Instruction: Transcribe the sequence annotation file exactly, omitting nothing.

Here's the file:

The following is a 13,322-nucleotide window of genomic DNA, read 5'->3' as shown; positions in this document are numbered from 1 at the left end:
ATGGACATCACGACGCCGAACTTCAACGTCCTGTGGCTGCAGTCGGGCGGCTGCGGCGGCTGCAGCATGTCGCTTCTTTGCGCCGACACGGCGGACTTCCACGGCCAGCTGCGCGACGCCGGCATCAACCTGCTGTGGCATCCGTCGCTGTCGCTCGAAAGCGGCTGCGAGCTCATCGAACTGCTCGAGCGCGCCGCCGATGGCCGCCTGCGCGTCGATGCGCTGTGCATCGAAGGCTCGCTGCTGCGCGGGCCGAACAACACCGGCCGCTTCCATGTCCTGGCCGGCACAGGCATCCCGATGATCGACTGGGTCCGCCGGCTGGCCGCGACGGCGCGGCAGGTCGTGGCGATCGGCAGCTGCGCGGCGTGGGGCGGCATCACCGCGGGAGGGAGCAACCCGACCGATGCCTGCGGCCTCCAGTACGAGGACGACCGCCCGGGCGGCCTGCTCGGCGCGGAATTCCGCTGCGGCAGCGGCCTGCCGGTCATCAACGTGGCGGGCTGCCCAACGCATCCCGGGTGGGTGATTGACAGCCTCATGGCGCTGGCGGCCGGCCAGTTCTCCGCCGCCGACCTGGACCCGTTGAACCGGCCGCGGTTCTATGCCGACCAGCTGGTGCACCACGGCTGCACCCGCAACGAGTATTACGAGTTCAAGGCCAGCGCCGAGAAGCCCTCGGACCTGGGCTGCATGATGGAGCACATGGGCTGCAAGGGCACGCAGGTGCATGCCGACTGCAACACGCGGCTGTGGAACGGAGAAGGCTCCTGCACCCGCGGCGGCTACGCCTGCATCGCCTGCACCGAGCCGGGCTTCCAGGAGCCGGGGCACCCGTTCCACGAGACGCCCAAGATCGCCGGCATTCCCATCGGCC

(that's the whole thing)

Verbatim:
The following is a 13,322-nucleotide window of genomic DNA, read 5'->3' as shown; positions in this document are numbered from 1 at the left end:
ATGGACATCACGACGCCGAACTTCAACGTCCTGTGGCTGCAGTCGGGCGGCTGCGGCGGCTGCAGCATGTCGCTTCTTTGCGCCGACACGGCGGACTTCCACGGCCAGCTGCGCGACGCCGGCATCAACCTGCTGTGGCATCCGTCGCTGTCGCTCGAAAGCGGCTGCGAGCTCATCGAACTGCTCGAGCGCGCCGCCGATGGCCGCCTGCGCGTCGATGCGCTGTGCATCGAAGGCTCGCTGCTGCGCGGGCCGAACAACACCGGCCGCTTCCATGTCCTGGCCGGCACAGGCATCCCGATGATCGACTGGGTCCGCCGGCTGGCCGCGACGGCGCGGCAGGTCGTGGCGATCGGCAGCTGCGCGGCGTGGGGCGGCATCACCGCGGGAGGGAGCAACCCGACCGATGCCTGCGGCCTCCAGTACGAGGACGACCGCCCGGGCGGCCTGCTCGGCGCGGAATTCCGCTGCGGCAGCGGCCTGCCGGTCATCAACGTGGCGGGCTGCCCAACGCATCCCGGGTGGGTGATTGACAGCCTCATGGCGCTGGCGGCCGGCCAGTTCTCCGCCGCCGACCTGGACCCGTTGAACCGGCCGCGGTTCTATGCCGACCAGCTGGTGCACCACGGCTGCACCCGCAACGAGTATTACGAGTTCAAGGCCAGCGCCGAGAAGCCCTCGGACCTGGGCTGCATGATGGAGCACATGGGCTGCAAGGGCACGCAGGTGCATGCCGACTGCAACACGCGGCTGTGGAACGGAGAAGGCTCCTGCACCCGCGGCGGCTACGCCTGCATCGCCTGCACCGAGCCGGGCTTCCAGGAGCCGGGGCACCCGTTCCACGAGACGCCCAAGATCGCCGGCATTCCCATCGGCC